Date of Graduation

5-2019

Document Type

Dissertation

Degree Name

Doctor of Philosophy in Curriculum and Instruction (PhD)

Degree Level

Graduate

Department

Curriculum and Instruction

Advisor

Elizabeth R. Lorah

Committee Member

Suzanne Kucharczyk

Second Committee Member

Tom E. C. Smith

Third Committee Member

Christian Z. Goering

Keywords

applied behavior analysis, augmentative and alternative communication, autism spectrum disorder, core vocabulary, manding, motor planning, speech-generating device, verbal behavior

Abstract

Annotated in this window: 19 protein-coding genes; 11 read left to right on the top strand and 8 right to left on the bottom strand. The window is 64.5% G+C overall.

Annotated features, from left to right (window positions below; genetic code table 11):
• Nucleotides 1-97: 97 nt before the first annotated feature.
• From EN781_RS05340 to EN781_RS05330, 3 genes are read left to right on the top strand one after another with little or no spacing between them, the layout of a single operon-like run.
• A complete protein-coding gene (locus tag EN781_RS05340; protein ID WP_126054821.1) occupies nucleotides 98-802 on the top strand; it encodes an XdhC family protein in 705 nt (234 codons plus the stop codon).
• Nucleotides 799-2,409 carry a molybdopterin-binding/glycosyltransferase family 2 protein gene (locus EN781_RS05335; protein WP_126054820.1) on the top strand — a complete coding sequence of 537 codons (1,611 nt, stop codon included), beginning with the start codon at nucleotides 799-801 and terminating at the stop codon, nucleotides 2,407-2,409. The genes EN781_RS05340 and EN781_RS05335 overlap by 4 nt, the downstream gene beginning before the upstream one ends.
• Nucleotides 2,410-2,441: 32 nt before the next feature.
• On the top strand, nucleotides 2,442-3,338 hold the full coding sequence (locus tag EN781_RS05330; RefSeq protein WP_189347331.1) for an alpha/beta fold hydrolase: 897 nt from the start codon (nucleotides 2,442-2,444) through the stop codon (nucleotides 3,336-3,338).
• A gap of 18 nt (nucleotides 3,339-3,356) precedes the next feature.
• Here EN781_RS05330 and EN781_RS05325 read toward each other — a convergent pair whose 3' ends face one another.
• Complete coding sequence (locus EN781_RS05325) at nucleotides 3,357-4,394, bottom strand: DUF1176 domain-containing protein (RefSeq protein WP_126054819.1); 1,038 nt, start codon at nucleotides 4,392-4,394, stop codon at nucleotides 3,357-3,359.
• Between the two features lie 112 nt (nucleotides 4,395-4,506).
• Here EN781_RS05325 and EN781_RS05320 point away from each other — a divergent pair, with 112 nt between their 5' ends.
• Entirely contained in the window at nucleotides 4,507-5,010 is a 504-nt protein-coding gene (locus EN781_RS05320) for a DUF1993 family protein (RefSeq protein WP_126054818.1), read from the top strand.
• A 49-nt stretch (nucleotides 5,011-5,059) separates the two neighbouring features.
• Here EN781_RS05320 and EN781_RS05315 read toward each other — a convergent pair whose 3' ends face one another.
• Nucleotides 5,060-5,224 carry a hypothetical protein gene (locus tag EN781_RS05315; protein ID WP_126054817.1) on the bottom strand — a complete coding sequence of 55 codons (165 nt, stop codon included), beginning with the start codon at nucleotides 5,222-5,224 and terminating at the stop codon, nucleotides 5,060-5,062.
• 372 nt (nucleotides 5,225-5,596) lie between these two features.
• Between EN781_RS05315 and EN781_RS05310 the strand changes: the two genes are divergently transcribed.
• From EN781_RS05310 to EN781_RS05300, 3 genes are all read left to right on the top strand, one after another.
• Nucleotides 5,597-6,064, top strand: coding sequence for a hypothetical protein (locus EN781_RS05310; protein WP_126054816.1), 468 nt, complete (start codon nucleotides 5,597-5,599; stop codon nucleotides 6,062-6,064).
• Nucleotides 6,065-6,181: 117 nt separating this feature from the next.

As the prevalence of autism spectrum disorders (ASD) increases, it is important for practitioners to continue to improve evidence-based practices (EBP) for the treatment of ASD symptoms (i.e., impairments in social communication and repetitive behaviors and restricted interests; American Psychiatric Association [APA], 2013). It is estimated that 30-50% of individuals with autism do not acquire functional speech (Wodka, Mathy, & Kalb, 2013). These individuals would make appropriate candidates for Augmentative and Alternative Communication (AAC; Mirenda, 2003). One form of AAC is the speech-generating device (SGD). Over the last ten years, tablet-based technologies including iPad minisⓇ have been emphasized in the SGD research (Lorah, Parnell, Whitby, & Hantula, 2014b). One of the limitations in the tablet-based technology literature is that there are few protocols using EBP for teaching verbal behavior using tablet-based technology as a SGD (Hedges & AFIRM Team, 2017). Practitioners working with SGD users require support in designing the screen layout, selecting the vocabulary, and determining effective teaching procedures for increasing verbal behavior. Therefore, the current study introduced the topic of motor planning with core vocabulary as considerations for use with tablet-based technology as SGDs to the behavior analytic literature. Because motor planning refers to the inner process of determining how to move, behavior analysts may be skeptical of using motor planning in practice. However, this study identified that motor planning is not an intervention but a strategy used in designing the screen layout or icon location. In addition, this study evaluated a basic protocol using motor planning with core vocabulary and a prompting package including within stimulus prompts and constant time delay with response prompts to teach manding using the iPad miniⓇ and Proloquo2GoTM as a SGD to three preschool aged children with ASD. This study also evaluated the effectiveness of the protocol on increasing vocal utterances throughout the session and decreasing problem behaviors during mand training. Results of the study indicated the protocol was effective in increasing a manding repertoire and that there were no effects on vocal utterances and problem behaviors.

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